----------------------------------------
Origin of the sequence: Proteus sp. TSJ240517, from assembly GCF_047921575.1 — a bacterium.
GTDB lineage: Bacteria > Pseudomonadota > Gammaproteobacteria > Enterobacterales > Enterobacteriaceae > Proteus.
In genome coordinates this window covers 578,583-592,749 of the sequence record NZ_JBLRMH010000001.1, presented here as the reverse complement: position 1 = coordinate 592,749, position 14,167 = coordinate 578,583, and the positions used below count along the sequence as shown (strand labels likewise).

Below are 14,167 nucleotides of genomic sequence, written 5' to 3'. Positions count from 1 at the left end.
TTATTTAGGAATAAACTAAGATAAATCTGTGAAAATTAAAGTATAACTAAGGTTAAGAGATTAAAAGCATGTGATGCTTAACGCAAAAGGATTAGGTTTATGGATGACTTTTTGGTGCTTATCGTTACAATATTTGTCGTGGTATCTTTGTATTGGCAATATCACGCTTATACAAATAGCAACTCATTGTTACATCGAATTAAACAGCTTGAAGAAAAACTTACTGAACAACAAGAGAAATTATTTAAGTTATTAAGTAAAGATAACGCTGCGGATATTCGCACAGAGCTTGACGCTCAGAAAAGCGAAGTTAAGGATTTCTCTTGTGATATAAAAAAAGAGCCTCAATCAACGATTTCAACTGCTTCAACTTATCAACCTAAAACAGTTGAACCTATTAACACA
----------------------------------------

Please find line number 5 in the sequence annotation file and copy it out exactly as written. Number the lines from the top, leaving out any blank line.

TTATTTAGGAATAAACTAAGATAAATCTGTGAAAATTAAAGTATAACTAAGGTTAAGAGATTAAAAGCATGTGATGCTTAACGCAAAAGGATTAGGTTTATGGATGACTTTTTGGTGCTTATCGTTACAATATTTGTCGTGGTATCTTTGTATTGGCAATATCACGCTTATACAAATAGCAACTCATTGTTACATCGAATTAAACAGCTTGAAGAAAAACTTACTGAACAACAAGAGAAATTATTTAAGTTATTAAGTAAAGATAACGCTGCGGATATTCGCACAGAGCTTGACGCTCAGAAAAGCGAAGTTAAGGATTTCTCTTGTGATATAAAAAAAGAGCCTCAATCAACGATTTCAACTGCTTCAACTTATCAACCTAAAACAGTTGAACCTATTAACACA